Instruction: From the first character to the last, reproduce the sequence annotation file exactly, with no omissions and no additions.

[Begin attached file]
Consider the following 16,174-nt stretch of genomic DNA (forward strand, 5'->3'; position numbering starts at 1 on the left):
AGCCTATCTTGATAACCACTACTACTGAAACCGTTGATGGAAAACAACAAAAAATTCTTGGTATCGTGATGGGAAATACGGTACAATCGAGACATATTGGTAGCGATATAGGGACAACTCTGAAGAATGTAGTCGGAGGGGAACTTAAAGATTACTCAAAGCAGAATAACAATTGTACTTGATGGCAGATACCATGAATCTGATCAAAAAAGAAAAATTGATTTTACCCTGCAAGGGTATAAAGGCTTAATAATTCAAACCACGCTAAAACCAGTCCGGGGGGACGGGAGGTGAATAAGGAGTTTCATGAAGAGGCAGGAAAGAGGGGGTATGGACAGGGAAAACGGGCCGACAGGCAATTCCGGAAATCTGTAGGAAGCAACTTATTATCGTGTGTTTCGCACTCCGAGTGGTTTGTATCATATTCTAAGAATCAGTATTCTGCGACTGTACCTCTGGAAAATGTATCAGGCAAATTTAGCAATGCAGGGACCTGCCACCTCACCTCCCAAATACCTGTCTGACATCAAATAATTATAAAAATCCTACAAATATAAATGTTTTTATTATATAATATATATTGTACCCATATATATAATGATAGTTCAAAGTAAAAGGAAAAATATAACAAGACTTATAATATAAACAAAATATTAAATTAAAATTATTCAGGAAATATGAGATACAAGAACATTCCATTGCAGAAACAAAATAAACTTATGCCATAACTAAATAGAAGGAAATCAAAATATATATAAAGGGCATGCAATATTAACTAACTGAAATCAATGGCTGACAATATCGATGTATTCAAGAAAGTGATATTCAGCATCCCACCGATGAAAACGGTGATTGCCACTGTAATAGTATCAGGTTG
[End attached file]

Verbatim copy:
Consider the following 16,174-nt stretch of genomic DNA (forward strand, 5'->3'; position numbering starts at 1 on the left):
AGCCTATCTTGATAACCACTACTACTGAAACCGTTGATGGAAAACAACAAAAAATTCTTGGTATCGTGATGGGAAATACGGTACAATCGAGACATATTGGTAGCGATATAGGGACAACTCTGAAGAATGTAGTCGGAGGGGAACTTAAAGATTACTCAAAGCAGAATAACAATTGTACTTGATGGCAGATACCATGAATCTGATCAAAAAAGAAAAATTGATTTTACCCTGCAAGGGTATAAAGGCTTAATAATTCAAACCACGCTAAAACCAGTCCGGGGGGACGGGAGGTGAATAAGGAGTTTCATGAAGAGGCAGGAAAGAGGGGGTATGGACAGGGAAAACGGGCCGACAGGCAATTCCGGAAATCTGTAGGAAGCAACTTATTATCGTGTGTTTCGCACTCCGAGTGGTTTGTATCATATTCTAAGAATCAGTATTCTGCGACTGTACCTCTGGAAAATGTATCAGGCAAATTTAGCAATGCAGGGACCTGCCACCTCACCTCCCAAATACCTGTCTGACATCAAATAATTATAAAAATCCTACAAATATAAATGTTTTTATTATATAATATATATTGTACCCATATATATAATGATAGTTCAAAGTAAAAGGAAAAATATAACAAGACTTATAATATAAACAAAATATTAAATTAAAATTATTCAGGAAATATGAGATACAAGAACATTCCATTGCAGAAACAAAATAAACTTATGCCATAACTAAATAGAAGGAAATCAAAATATATATAAAGGGCATGCAATATTAACTAACTGAAATCAATGGCTGACAATATCGATGTATTCAAGAAAGTGATATTCAGCATCCCACCGATGAAAACGGTGATTGCCACTGTAATAGTATCAGGTTG